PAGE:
Posts: 16112
From: Bountiful, Utah
Registered: Jun 99


 - posted 11-15-2015 12:59 PM      Profile for Mark Gulbrandsen   Email Mark Gulbrandsen   Send New Private Message       Edit/Delete Post 
If you have an "On Line" type of UPS you can just use the soft keys on that to completely power the projector down after using the projectors on board "power Key" to bring it safely back to standby. I have several customers that do this. NEC's are also the only projectors that have the true standby feature.

Mark

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Steve Guttag
We forgot the crackers Gromit!!!

Posts: 12084
From: Annapolis, MD
Registered: Dec 1999


 - posted 11-15-2015 02:48 PM      Profile for Steve Guttag   Email Steve Guttag   Send New Private Message       Edit/Delete Post 
Huh? What do you mean by that? Christie has a standby mode (that is their normal shut down) and Barco's "S" series is also a standby (sleep) mode.

What in the mind of Mark constitutes a "true standby mode?"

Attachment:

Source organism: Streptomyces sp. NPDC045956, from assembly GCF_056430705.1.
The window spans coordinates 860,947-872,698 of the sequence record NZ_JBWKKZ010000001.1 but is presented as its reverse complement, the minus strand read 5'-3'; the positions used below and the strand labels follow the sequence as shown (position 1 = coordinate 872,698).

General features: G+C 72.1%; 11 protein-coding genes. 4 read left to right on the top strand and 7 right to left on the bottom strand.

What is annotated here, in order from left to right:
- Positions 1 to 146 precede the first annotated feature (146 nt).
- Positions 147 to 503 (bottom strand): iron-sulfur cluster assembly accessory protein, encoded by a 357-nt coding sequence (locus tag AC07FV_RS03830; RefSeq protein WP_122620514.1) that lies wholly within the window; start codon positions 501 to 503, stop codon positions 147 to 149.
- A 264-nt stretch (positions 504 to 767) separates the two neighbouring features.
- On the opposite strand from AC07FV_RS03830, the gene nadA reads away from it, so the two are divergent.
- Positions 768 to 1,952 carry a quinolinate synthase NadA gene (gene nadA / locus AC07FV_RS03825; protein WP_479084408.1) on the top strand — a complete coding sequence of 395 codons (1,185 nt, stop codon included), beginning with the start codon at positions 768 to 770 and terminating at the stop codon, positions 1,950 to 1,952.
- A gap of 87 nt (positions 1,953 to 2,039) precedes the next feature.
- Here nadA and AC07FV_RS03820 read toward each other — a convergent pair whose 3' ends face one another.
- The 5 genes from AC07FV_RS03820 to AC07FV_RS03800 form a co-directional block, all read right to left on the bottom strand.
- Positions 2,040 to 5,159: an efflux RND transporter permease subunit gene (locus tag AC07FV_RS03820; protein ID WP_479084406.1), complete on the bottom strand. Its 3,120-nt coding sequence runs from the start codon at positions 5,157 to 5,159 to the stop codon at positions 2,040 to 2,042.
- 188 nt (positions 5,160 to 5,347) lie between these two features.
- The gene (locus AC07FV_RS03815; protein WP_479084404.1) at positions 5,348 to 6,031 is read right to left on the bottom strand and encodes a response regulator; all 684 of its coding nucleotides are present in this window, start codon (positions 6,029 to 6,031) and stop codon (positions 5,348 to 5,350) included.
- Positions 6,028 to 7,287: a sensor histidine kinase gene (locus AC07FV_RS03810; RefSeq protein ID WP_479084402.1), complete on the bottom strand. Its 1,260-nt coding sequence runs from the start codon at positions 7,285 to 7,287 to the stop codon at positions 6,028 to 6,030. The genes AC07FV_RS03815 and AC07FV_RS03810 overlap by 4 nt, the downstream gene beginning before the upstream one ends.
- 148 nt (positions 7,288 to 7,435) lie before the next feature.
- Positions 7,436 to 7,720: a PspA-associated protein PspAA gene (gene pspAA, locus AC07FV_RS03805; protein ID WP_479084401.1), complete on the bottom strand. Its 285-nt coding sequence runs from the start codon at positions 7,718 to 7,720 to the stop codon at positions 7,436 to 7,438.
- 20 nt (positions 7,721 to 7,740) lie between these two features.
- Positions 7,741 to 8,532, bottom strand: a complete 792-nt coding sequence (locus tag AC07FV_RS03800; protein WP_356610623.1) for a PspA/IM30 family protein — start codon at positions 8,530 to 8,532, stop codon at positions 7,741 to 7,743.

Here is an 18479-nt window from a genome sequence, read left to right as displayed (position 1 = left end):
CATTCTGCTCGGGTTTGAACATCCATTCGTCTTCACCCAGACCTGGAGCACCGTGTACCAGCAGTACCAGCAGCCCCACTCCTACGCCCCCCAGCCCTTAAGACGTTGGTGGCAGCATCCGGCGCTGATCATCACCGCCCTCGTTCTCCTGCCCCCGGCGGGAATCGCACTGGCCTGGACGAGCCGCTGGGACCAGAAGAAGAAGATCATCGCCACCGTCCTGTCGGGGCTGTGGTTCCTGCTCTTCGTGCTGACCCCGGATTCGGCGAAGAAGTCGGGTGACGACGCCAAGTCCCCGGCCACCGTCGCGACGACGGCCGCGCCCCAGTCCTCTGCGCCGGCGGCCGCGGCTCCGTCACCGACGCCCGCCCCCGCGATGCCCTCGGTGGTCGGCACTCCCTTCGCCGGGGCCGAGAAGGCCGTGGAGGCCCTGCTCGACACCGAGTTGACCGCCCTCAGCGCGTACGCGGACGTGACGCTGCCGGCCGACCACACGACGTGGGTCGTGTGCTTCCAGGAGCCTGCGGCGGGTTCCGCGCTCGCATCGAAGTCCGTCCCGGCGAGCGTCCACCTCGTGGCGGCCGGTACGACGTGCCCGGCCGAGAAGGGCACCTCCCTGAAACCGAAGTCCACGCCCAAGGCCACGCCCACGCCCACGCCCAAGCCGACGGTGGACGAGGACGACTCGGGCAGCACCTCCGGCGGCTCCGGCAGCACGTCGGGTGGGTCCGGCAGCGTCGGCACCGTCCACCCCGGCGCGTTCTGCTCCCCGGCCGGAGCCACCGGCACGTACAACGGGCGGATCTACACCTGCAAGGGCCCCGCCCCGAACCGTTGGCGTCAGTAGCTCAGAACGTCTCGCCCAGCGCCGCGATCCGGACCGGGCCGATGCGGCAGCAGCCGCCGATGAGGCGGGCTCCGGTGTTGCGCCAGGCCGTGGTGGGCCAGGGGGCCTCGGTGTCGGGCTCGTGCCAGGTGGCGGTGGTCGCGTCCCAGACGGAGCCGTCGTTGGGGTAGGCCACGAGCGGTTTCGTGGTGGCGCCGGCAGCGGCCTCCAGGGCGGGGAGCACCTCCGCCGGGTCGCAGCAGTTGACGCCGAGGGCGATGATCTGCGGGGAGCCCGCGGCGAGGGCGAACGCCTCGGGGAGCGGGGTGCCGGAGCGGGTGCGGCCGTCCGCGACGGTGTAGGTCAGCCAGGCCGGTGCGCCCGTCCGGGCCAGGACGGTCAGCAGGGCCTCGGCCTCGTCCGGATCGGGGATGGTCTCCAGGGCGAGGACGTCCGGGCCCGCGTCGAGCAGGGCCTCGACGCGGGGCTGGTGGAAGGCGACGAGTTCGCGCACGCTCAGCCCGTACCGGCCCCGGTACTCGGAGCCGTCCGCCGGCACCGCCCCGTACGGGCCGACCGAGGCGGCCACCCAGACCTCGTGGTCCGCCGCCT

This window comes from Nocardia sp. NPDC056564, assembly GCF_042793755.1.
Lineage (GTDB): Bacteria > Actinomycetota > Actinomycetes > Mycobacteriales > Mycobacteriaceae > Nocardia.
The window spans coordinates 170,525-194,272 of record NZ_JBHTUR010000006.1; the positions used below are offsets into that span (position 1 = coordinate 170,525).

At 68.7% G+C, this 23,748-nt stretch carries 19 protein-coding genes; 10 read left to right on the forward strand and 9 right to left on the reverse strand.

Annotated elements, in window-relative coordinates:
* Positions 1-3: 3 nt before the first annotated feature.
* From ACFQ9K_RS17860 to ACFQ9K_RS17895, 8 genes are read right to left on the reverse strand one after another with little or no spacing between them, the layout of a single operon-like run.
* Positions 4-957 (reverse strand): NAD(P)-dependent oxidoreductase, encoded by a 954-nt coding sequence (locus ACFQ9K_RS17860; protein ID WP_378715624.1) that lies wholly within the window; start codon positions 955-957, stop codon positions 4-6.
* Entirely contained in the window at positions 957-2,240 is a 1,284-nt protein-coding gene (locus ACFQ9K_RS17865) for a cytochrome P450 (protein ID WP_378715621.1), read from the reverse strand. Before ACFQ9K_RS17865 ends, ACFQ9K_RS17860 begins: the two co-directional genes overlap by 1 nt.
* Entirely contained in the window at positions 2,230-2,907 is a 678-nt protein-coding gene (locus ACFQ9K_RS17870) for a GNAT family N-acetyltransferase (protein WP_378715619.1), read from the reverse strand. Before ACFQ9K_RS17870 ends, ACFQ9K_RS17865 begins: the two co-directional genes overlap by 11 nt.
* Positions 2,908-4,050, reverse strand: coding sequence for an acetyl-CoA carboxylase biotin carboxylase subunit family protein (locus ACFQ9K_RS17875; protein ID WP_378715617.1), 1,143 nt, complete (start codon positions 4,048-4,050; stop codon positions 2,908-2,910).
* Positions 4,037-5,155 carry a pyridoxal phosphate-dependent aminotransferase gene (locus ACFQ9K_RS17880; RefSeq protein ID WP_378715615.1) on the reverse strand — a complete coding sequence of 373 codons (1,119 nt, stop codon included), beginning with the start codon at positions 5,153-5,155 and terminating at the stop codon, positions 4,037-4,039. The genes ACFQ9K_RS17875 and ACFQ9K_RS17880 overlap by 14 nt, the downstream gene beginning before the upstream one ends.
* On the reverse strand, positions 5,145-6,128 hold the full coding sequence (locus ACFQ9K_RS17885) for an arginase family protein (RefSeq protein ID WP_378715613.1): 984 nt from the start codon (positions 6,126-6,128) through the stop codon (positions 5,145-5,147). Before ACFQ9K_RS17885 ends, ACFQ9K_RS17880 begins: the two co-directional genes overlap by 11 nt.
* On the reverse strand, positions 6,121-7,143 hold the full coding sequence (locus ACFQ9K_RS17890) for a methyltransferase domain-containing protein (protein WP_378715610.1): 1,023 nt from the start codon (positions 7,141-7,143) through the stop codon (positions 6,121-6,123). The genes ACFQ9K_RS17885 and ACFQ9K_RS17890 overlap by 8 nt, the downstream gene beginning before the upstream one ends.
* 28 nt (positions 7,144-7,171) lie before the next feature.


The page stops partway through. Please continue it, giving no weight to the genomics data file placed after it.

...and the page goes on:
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Marco Giustini
Film God

Posts: 2536
From: Reading, UK
Registered: Nov 2007


 - posted 11-15-2015 03:13 PM      Profile for Marco Giustini   Email Marco Giustini   Send New Private Message       Edit/Delete Post 
Christie (and Barco S I reckon) don't have a fan always spinning in stand by.

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Mark Gulbrandsen
Resident Trollmaster

Posts: 16112
From: Bountiful, Utah
Registered: Jun 99


 - posted 11-16-2015 08:46 AM      Profile for Mark Gulbrandsen   Email Mark Gulbrandsen   Send New Private Message       Edit/Delete Post 
Sorry guys, I'm thinking of series one stuff.

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Steve Guttag
We forgot the crackers Gromit!!!

Posts: 12084
From: Annapolis, MD
Registered: Dec 1999


 - posted 11-17-2015 05:18 AM      Profile for Steve Guttag   Email Steve Guttag   Send New Private Message       Edit/Delete Post 
Okay...and Christie Series 1 doesn't have a stand by mode? The S, SB, X, XB M all had standby modes.